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Around the World with Destination Dogs

May 30, 2014

One of the things I’ve learned about having a 1 year-old is the existence of the time suck.  One day you’re at a restaurant sampling different kinds of regional and international encased meats, and the next thing you know, it’s 2 or 3 months later.  Just sucked right out of the hot dog bun of life. And you say to yourself “Ok, tonight’s the night when I write about this HDJ…if I don’t fall asleep at 9:00pm.”  So here are some portions of my memory which are still intact.  We took the little gal to the circus for the first time in New Brunswick NJ.  After watching her amazed and puzzled face react to twirling hula hoops and gravity-defying acrobats, we headed with some friends over to Destination Dogs!




This is a place that opened up in the past few years and that I’ve heard about from friends, because New Brunswick is the home of my alma mater, Rutgers University.  Once in a while, I have the chance to head back there and check out the town.  Returning with my little lady was fun, and while I didn’t indulge in the cuisine that’s famous in New Brunswick, I was looking forward to hanging out in my old stomping grounds.  It’s my understanding that Destination Dogs recently moved to its current location, a sizable space that was the former home of Doll’s Place, a long standing bar which itself moved out of its previous watering-hole space into something more current with nicer floors, large windows, and a sleek wooden bar.  When you look around and check out the menu, you realize it’s a few steps above your typical hot dog joint.  This is definitely on the artisanal end of the hot dog spectrum, both in ingredients and prices, ranging from $4.25-$10.50 per dog.  There’s only tables and bar seating, with servers coming to your table to take your order.  Don’t expect to get a dog with a strip of mustard.  I’m a sucker for places like this, in a good way.  These guys don’t just put on a bunch of toppings and give it a cute name (like that reference, Mike?), but also use different types of sausages and think about regional ingredients.



The main thing you notice are the use of airport codes.  You realize they correspond to the different cities used as names for the dogs.  Then you realize, if you’re hot dog or food nerds, that there is a concerted effort to use foods known for those particular areas: Cuban style for Miami; potatoes, onions & peppers for Newark; Chicharrones for Texas; patatas bravas for Spain!  They even keep accurate names of dogs from other areas of the world, like the completo for Chile, and the Choripan from Argentina.  I was drawn to two particular dogs that I’ve tried at other HDJ’s, and there’s just something about these combos that pull me in: the Vietnamese Bun Mi and the Greek Achilles Meal.  If there are two sandwiches that are hard for me to pass up, it’s a banh mi and a gyro.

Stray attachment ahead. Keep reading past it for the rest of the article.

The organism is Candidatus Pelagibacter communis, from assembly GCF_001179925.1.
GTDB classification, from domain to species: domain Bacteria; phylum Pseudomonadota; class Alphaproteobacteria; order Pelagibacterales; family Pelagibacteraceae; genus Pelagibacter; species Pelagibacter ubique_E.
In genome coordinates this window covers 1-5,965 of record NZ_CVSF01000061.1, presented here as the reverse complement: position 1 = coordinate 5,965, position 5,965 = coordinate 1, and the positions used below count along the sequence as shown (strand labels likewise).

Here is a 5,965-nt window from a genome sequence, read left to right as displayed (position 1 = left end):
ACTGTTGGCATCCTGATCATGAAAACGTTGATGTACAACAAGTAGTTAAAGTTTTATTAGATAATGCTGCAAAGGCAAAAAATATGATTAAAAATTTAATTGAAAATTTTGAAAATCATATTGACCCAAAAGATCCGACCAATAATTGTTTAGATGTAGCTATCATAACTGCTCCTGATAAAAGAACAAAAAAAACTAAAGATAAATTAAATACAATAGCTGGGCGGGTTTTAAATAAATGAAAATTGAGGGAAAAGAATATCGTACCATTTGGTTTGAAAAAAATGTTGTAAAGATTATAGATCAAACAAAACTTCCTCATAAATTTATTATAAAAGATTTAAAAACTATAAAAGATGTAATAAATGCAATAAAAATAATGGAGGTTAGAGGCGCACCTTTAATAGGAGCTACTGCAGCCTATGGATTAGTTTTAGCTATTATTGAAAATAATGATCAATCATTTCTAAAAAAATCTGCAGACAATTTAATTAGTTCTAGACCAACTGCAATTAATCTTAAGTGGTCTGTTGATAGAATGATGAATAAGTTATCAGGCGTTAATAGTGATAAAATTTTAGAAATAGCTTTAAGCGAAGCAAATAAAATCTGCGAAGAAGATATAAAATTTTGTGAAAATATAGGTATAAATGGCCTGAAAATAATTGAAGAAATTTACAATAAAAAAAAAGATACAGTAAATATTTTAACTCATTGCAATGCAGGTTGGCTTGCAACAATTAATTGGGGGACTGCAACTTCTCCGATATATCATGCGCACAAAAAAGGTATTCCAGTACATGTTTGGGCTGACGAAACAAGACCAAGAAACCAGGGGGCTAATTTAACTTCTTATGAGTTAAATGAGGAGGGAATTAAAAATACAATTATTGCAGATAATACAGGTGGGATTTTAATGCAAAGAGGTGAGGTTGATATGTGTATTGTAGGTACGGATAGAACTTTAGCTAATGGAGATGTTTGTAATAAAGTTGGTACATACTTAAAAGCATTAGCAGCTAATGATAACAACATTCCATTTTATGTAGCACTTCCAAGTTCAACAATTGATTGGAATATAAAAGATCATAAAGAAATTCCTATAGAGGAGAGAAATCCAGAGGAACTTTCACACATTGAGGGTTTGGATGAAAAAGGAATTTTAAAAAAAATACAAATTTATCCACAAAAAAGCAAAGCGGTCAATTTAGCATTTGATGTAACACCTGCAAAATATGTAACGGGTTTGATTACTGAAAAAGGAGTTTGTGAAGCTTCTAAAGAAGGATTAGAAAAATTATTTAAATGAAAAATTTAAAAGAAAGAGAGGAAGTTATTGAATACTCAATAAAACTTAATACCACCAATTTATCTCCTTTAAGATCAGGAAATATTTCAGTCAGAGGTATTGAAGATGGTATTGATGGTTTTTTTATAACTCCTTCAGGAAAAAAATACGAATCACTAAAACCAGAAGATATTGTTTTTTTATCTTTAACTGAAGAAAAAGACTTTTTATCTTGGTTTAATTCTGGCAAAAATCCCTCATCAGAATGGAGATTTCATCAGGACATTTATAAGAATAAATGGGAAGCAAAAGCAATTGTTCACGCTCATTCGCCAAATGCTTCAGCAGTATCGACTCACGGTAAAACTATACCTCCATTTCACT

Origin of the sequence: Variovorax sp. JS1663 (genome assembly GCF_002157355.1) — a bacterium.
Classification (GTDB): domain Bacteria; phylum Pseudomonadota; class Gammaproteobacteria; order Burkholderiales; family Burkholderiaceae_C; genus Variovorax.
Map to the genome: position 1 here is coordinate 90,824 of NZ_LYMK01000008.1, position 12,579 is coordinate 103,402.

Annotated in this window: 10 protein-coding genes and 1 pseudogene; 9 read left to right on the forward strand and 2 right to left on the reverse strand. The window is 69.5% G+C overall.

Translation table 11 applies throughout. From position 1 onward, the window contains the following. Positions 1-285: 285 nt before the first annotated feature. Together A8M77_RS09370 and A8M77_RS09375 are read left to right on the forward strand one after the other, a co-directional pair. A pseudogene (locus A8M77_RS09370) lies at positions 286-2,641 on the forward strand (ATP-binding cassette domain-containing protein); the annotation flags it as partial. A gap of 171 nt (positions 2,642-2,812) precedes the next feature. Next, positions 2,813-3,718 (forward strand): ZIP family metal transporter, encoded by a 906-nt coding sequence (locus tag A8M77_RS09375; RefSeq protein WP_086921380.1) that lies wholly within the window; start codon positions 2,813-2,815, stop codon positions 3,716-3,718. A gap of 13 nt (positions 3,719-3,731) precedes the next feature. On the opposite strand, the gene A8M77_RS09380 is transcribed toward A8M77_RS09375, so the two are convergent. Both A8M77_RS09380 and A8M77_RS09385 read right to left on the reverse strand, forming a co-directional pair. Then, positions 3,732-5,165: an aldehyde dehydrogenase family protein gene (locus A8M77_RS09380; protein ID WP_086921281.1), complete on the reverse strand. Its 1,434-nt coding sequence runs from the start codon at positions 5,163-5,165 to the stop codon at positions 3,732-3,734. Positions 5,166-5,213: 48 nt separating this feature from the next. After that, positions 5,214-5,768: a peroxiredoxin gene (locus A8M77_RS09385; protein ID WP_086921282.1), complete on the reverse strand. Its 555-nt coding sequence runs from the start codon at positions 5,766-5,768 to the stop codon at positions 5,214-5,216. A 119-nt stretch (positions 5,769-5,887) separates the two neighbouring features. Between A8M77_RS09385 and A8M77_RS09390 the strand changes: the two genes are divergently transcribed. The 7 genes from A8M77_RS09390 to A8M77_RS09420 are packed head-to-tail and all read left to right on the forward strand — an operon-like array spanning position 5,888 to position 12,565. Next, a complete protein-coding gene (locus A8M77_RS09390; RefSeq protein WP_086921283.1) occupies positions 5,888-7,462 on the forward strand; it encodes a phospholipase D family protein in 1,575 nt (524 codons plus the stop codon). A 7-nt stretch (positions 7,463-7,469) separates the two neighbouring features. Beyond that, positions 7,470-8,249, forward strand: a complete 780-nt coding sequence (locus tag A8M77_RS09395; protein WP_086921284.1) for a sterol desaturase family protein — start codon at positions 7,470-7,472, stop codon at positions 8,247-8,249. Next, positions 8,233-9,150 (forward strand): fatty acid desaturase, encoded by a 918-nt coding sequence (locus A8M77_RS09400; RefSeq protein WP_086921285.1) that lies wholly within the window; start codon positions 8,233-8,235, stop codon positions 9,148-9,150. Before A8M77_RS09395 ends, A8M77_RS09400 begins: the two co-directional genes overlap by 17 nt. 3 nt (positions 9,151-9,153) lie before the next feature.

The Achilles Meal and The Bun Mi

I’m doing a bit of a disservice to these guys and can’t really go into details on the taste, because it feels like I went there 100 years ago.  But I remember really liking them, and thinking I’d like to sample more.  The Bun Mi is comprised of grilled pork sausage (that well exceeded the length of the bun), shaved foie gras (maybe as a substitute for the pork pate), pickled vegetables, jalapeños, sriracha mayo (a nice twist instead of straight sriracha), and cilantro all on top of a beautifully buttered and toasted split top roll.  The Achilles Meal consisted of lamb sausage, tzatziki sauce, tomato, shredded cabbage, and green onions again in a dark brown toasted split top bun.  You can also check out great pics of all the encased meat selections from the menu on their website.


Gyro as hot dog

Gyro as hot dog


Bahn Mi as hot dog


I’m pretty positive that Ali ordered the Kansas City Beefs (from Missouri), an all-beef dog with pulled bbq beef short ribs, cole slaw, and green onions on a split top.  And my buddy John got The Hebrew Hammer, which they label as Israel but would probably more accurately be classic NY jewish deli.  I picture an Israeli dog having falafel and hummus, but the Hebrew Hammer is an all-beef dog blanketed by a potato latke, spicy brown mustard and green onions.


Kansas City Beefs

Kansas City Beefs


John beams with pride for the Hebrew Hammer as the young man next to him eats his own hand.


New Brunswick is typically known for serving sandwiches containing fried everything to soak up the inebriation of a long night (my favorite contained a cheesesteak, gyro, french fries and hot sauce all in one).  I can’t eat those anymore since I’m at an age where you have to start caring about what you eat.  But for those of you who are interested in going a few notches up with casual food, this is the place to check out.  And bring the kids!

Destination Dogs  101 Paterson Street, New Brunswick NJ

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